1,500-year history of Echizen washi paper in Echizen City, Fukui Prefecture. The Okamoto-Ohtaki Shrines are built in the heart of a paper manufacturing area, and dedicated to the goddess who is believed to have introduced papermaking to the region. The shrine was built shortly after the introduction of paper in Japan and its deity is still deeply worshiped by craftspeople.
Echizen washi craftspeople, who inherited their sophisticated skills from previous generations, developed Japan’s first watermarking technique in 1660. This technique was applied to prevent the counterfeiting of Japanese banknotes, a method still in use today. In addition to everyday paper products made by Echizen papermakers, architects and designers regularly engage them to produce items that meet detailed and unique specifications. And history shows famous painters such as Rembrandt and Japan’s Taikan Yokoyama created works using Echizen washi paper.
Feel the tradition and history of Echizen, a sacred papermaking region, and enjoy spending cherished time with master craftspeople.
Echizen washi has been handmade here for over 1,500 years, and the craftspeople tailor-make highly specialized products for all kinds of uses. In Echizen, where crystal clear streams flow (essential for producing excellent quality washi), you can enjoy gourmet food, sake and hot-spring bathing rooted in the culture of this region, alongside its washi heritage that combines tradition and innovation.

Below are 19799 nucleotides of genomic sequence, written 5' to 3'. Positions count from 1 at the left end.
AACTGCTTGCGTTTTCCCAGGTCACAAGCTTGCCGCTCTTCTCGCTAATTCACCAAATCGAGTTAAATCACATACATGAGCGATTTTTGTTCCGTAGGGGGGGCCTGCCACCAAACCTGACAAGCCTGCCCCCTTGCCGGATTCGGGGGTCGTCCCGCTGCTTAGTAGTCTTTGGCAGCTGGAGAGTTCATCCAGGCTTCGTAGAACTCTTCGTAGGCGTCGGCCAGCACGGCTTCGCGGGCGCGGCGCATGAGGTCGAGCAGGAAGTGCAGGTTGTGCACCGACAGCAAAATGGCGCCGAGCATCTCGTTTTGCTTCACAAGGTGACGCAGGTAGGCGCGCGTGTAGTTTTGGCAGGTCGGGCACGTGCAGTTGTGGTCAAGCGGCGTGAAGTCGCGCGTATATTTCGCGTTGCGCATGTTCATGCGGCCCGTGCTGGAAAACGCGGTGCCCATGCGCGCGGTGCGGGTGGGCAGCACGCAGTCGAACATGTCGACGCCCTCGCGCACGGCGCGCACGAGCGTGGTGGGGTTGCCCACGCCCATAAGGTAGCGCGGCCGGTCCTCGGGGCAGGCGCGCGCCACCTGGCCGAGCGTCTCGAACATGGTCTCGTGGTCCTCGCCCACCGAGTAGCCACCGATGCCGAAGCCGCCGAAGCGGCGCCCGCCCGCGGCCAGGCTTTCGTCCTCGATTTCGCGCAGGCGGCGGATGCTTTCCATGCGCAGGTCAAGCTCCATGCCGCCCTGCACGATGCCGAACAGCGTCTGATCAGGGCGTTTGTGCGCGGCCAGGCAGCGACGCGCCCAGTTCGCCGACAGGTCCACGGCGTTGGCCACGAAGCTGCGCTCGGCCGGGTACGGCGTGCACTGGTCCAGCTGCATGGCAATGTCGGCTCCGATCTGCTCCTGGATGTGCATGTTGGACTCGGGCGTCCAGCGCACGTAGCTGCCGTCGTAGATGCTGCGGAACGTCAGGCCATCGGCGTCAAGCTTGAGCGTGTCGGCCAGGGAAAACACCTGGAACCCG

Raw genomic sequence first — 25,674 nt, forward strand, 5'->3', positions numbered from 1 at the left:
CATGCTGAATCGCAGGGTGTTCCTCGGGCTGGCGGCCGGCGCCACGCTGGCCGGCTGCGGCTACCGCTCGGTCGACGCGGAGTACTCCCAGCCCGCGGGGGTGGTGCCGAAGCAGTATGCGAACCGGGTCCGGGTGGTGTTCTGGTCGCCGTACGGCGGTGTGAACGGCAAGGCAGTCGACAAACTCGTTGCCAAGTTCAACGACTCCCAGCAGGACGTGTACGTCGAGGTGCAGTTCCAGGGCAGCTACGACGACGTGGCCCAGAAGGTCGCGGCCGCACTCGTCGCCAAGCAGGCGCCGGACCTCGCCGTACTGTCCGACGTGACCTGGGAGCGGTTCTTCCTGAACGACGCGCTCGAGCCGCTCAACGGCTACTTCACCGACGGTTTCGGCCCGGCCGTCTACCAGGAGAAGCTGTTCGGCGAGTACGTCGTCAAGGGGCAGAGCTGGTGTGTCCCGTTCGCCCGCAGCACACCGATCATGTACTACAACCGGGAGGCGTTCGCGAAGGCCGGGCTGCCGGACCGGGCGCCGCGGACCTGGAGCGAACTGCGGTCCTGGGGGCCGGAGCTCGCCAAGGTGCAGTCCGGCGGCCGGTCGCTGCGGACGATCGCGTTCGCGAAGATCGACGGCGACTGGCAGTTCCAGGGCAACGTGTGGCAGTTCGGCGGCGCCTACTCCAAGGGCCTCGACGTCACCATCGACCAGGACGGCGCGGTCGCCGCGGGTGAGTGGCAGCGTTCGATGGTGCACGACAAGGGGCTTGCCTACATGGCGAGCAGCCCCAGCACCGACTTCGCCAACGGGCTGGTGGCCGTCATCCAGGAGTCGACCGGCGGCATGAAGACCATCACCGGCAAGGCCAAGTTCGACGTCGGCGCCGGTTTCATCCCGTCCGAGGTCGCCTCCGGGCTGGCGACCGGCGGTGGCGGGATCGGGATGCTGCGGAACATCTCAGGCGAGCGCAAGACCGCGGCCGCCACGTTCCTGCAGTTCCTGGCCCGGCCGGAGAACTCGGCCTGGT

Mr. Ichibei Iwano is the only living national treasure in the Japanese washi-making industry. Using traditional raw materials and techniques, he makes Echizen Hōsho paper, which has been appreciated by numerous artists throughout history and to the present day.
Heizaburo Iwano makes Japanese paper favored by leading Japanese painters such as Taikan Yokoyama, Ikuo Hirayama and Kaii Higashiyama. In particular, “kumohadamashi” paper is still treasured today by artists as a ground for Japanese paintings.
Specializing in a technique called “Hiryu”, Osada Washi produces paper that looks like a work of art. In addition to making washi for interior decoration, they make lighting and paper for other objects desirable for today's lifestyle.
Taki Washi have supplied paper to world-famous artists such as Theo Jansen and Issey Miyake. They also create new designs for fusuma (sliding doors) to meet today's tastes and are highly trusted by architects.
Yanase Washi creates white, delicate “Torinoko-shi” paper that makes the spirit pure and clear. The workshop, which used to be a mint, has a unique atmosphere with a trace of its history.